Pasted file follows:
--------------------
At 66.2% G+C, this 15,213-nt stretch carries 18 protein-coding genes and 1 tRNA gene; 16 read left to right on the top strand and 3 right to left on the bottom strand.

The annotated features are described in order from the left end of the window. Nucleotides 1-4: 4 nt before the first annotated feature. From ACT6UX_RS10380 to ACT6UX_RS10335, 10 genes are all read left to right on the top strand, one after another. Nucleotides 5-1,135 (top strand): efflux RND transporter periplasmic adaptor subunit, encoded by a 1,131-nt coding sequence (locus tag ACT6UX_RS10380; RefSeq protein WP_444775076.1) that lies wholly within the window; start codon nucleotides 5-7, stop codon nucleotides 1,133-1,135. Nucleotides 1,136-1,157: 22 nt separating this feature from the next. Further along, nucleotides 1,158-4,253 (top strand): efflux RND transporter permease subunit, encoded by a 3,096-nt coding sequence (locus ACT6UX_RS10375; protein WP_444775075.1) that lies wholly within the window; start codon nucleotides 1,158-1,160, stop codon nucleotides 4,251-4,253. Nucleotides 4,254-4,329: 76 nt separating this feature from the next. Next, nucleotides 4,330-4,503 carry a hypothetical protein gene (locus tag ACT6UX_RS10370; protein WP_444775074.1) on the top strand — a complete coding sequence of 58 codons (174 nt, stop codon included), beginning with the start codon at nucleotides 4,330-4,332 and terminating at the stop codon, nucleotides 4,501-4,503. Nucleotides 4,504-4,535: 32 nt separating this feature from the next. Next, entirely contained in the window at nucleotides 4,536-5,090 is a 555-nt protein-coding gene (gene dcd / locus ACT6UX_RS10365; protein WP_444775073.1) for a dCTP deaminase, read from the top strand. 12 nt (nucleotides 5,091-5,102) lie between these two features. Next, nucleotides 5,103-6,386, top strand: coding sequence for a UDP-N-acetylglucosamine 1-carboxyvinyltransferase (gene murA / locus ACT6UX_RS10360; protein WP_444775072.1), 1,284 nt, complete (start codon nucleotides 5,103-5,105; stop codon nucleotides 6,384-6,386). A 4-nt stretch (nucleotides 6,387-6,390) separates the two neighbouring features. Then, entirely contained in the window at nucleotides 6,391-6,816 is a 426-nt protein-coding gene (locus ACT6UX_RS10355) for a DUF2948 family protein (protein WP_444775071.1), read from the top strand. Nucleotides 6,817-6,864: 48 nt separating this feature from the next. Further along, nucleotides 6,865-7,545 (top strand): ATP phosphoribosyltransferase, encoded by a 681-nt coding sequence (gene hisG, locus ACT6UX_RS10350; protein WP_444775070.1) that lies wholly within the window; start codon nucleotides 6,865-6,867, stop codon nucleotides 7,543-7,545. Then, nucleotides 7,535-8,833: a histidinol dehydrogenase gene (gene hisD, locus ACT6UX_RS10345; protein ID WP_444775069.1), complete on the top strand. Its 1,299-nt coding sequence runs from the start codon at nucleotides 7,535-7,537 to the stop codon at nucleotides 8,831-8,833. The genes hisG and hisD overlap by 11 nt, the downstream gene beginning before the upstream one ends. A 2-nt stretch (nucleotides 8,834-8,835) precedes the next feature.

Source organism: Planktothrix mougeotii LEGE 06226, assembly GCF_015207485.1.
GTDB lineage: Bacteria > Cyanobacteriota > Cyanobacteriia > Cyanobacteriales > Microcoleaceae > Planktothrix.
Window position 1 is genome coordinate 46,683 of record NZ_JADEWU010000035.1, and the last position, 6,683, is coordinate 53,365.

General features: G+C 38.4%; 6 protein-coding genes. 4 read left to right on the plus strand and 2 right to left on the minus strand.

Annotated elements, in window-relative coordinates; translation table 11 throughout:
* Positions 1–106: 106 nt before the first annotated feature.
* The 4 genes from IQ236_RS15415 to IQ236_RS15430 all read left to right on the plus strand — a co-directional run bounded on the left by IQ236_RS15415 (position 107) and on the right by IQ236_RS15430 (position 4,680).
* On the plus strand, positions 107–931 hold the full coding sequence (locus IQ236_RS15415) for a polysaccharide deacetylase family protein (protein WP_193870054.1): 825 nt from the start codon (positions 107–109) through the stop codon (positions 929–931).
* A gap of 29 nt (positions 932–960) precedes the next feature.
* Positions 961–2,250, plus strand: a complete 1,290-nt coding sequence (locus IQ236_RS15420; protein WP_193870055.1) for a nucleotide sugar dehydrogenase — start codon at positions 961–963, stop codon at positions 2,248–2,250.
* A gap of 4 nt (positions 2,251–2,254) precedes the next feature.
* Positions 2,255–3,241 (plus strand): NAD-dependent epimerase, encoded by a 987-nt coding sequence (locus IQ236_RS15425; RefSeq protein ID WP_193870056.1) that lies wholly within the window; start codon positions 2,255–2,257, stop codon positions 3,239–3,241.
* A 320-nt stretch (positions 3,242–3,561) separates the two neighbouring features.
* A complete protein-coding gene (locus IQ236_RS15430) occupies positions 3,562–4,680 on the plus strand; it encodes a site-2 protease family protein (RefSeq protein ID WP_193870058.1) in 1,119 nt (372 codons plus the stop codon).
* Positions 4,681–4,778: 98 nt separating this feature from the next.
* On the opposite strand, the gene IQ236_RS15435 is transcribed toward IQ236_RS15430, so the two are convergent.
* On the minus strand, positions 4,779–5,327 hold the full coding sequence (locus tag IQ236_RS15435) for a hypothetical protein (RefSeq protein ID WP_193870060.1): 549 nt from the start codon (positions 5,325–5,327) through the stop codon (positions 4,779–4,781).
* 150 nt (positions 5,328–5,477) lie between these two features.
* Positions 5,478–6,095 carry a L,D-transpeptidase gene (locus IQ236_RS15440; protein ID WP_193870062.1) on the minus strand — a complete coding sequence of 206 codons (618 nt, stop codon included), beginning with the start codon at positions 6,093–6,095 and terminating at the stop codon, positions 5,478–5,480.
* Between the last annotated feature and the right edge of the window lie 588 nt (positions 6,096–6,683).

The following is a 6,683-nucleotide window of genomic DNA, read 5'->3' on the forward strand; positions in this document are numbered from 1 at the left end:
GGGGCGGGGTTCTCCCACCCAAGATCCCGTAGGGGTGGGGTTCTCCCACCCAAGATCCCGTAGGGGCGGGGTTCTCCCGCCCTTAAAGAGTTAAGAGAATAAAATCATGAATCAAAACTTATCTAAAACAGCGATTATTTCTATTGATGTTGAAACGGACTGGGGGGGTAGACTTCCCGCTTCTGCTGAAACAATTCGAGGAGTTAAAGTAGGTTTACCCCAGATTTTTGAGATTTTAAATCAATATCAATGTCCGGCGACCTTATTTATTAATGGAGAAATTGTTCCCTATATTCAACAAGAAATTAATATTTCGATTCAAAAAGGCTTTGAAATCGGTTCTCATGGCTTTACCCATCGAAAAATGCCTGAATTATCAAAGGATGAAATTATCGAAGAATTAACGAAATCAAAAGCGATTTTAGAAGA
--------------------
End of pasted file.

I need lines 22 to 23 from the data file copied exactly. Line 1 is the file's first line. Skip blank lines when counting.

* Between the last annotated feature and the right edge of the window lie 588 nt (positions 6,096–6,683).

The following is a 6,683-nucleotide window of genomic DNA, read 5'->3' on the forward strand; positions in this document are numbered from 1 at the left end: